Temperature-Controlled Soldering Iron

Posted on Feb 4, 2014

One reason why commercial soldering stations are expensive is that, in general, they require the use of soldering irons with inbuilt temperature sensors, such as thermocouples. This circuit eliminates the need for a special sensor because it senses the temperature of a soldering iron heating element directly from its resistance. Thus this circuit

Temperature-Controlled Soldering Iron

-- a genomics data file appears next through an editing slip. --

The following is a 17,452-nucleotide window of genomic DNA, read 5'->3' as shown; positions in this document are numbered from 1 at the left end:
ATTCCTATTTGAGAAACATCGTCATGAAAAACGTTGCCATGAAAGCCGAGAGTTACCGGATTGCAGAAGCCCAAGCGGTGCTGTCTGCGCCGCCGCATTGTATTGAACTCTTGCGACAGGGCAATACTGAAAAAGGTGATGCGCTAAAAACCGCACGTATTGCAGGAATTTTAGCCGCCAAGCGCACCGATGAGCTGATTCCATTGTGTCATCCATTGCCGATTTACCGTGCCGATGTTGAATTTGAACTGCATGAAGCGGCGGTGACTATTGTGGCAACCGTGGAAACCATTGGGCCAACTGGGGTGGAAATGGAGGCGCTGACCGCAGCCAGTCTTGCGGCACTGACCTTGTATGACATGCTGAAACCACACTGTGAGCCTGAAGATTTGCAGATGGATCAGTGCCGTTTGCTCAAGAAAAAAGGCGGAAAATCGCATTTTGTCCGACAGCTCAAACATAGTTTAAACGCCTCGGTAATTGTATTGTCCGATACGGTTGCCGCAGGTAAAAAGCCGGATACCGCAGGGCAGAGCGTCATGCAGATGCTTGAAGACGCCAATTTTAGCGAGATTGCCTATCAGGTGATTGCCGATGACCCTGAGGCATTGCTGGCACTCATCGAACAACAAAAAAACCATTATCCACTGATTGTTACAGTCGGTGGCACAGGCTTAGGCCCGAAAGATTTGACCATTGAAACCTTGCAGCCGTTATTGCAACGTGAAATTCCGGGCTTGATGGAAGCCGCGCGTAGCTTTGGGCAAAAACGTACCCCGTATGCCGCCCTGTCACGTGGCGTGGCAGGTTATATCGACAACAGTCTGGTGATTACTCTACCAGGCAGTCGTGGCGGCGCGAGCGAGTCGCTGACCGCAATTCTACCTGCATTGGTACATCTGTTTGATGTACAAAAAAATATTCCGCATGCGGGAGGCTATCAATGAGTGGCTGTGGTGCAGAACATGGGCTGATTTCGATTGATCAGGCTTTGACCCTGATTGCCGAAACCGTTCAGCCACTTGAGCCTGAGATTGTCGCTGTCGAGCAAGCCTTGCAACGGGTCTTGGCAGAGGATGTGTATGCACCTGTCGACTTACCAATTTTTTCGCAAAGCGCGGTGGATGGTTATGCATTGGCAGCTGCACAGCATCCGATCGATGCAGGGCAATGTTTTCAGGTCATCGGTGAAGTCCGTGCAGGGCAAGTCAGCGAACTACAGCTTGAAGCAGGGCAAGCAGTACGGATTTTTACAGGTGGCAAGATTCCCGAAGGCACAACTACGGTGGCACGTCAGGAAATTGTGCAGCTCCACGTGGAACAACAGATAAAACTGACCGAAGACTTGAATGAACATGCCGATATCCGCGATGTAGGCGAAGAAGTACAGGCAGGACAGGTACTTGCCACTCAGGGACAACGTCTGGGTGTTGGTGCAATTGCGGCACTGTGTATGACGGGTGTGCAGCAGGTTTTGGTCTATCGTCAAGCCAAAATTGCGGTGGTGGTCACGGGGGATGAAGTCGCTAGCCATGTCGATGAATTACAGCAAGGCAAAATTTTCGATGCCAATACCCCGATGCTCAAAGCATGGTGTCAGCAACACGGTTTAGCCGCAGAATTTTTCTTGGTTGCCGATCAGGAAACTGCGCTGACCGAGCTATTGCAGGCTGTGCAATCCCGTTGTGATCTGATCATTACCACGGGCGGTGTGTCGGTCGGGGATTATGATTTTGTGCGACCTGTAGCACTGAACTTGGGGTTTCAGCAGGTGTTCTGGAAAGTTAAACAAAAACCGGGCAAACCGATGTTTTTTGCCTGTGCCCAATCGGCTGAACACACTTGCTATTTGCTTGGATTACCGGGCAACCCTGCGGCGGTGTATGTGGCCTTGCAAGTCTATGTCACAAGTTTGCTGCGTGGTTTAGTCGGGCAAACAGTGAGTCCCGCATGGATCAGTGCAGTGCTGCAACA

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will, in principle, work with any iron with a resistance which varies predictably and in the right direction with temperature (ie, positive temperature coefficient). A soldering iron that`s ideally suited for use with this controller is available from Dick Smith Electronics (Cat T-2100). This circuit runs from a 12V battery or a mains-operated DC source. It works as follows: a DC-DC converter (IC1, Q1, D1, Q2, T1, D2, L1, etc) steps up the 12V DC input to about 16V. The higher voltage boosts the power to the iron and reduces warm-up time. This output voltage is applied to a resistance bridge in which the heating element of the iron forms one leg. The other components of the bridge include resistors R7-R9 and pots VR2-VR4. When the iron reaches a preset temperature, as set by VR4, the output of IC2a goes high, sending a signal to switching regulator IC1. This forces the output of the converter to a relatively low voltage. A bi-colour LED indicates that the iron has reached the preset temperature by changing from red to green. The iron now begins to cool until it drops below the preset temperature, at which point the output voltage from the DC-DC converter goes high again and the cycle repeats. A degree of hysteresis built into the circuit makes the LED flicker between red and green while the iron is maintained at its preset temperature. Calibrate the circuit as follows: while the iron is still relatively cold, monitor the...

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